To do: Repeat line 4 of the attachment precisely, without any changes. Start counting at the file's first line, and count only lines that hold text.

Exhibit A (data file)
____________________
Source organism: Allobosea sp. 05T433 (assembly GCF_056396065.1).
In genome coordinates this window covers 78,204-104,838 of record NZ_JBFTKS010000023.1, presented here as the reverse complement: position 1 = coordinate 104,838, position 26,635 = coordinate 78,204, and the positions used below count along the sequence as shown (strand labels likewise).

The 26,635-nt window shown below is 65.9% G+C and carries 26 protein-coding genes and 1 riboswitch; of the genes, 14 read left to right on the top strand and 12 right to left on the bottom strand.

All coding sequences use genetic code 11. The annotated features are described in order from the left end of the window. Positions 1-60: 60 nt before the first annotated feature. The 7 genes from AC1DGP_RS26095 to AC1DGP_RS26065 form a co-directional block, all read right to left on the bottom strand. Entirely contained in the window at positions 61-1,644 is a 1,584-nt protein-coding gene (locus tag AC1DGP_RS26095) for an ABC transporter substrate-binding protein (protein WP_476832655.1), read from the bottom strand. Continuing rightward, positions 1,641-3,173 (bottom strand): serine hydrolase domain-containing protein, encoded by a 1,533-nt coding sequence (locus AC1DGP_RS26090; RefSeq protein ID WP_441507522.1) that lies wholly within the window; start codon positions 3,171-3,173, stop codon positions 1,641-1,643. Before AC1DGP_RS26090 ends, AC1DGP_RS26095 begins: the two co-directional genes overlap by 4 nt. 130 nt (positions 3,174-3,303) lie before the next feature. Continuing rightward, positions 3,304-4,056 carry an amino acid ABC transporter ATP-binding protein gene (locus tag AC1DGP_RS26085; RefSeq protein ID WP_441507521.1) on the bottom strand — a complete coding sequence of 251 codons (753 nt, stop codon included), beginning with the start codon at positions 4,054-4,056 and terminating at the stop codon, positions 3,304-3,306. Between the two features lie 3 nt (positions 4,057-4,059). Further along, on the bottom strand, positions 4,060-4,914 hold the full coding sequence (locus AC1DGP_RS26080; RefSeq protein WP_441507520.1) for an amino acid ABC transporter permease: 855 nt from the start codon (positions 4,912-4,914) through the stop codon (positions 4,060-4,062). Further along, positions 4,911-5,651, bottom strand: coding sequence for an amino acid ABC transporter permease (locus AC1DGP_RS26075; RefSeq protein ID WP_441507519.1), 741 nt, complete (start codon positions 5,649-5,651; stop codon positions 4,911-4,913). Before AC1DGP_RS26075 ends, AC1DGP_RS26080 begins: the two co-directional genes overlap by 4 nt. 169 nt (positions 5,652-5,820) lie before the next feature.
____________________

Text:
All coding sequences use genetic code 11. The annotated features are described in order from the left end of the window. Positions 1-60: 60 nt before the first annotated feature. The 7 genes from AC1DGP_RS26095 to AC1DGP_RS26065 form a co-directional block, all read right to left on the bottom strand. Entirely contained in the window at positions 61-1,644 is a 1,584-nt protein-coding gene (locus tag AC1DGP_RS26095) for an ABC transporter substrate-binding protein (protein WP_476832655.1), read from the bottom strand. Continuing rightward, positions 1,641-3,173 (bottom strand): serine hydrolase domain-containing protein, encoded by a 1,533-nt coding sequence (locus AC1DGP_RS26090; RefSeq protein ID WP_441507522.1) that lies wholly within the window; start codon positions 3,171-3,173, stop codon positions 1,641-1,643. Before AC1DGP_RS26090 ends, AC1DGP_RS26095 begins: the two co-directional genes overlap by 4 nt. 130 nt (positions 3,174-3,303) lie before the next feature. Continuing rightward, positions 3,304-4,056 carry an amino acid ABC transporter ATP-binding protein gene (locus tag AC1DGP_RS26085; RefSeq protein ID WP_441507521.1) on the bottom strand — a complete coding sequence of 251 codons (753 nt, stop codon included), beginning with the start codon at positions 4,054-4,056 and terminating at the stop codon, positions 3,304-3,306. Between the two features lie 3 nt (positions 4,057-4,059). Further along, on the bottom strand, positions 4,060-4,914 hold the full coding sequence (locus AC1DGP_RS26080; RefSeq protein WP_441507520.1) for an amino acid ABC transporter permease: 855 nt from the start codon (positions 4,912-4,914) through the stop codon (positions 4,060-4,062). Further along, positions 4,911-5,651, bottom strand: coding sequence for an amino acid ABC transporter permease (locus AC1DGP_RS26075; RefSeq protein ID WP_441507519.1), 741 nt, complete (start codon positions 5,649-5,651; stop codon positions 4,911-4,913). Before AC1DGP_RS26075 ends, AC1DGP_RS26080 begins: the two co-directional genes overlap by 4 nt. 169 nt (positions 5,652-5,820) lie before the next feature.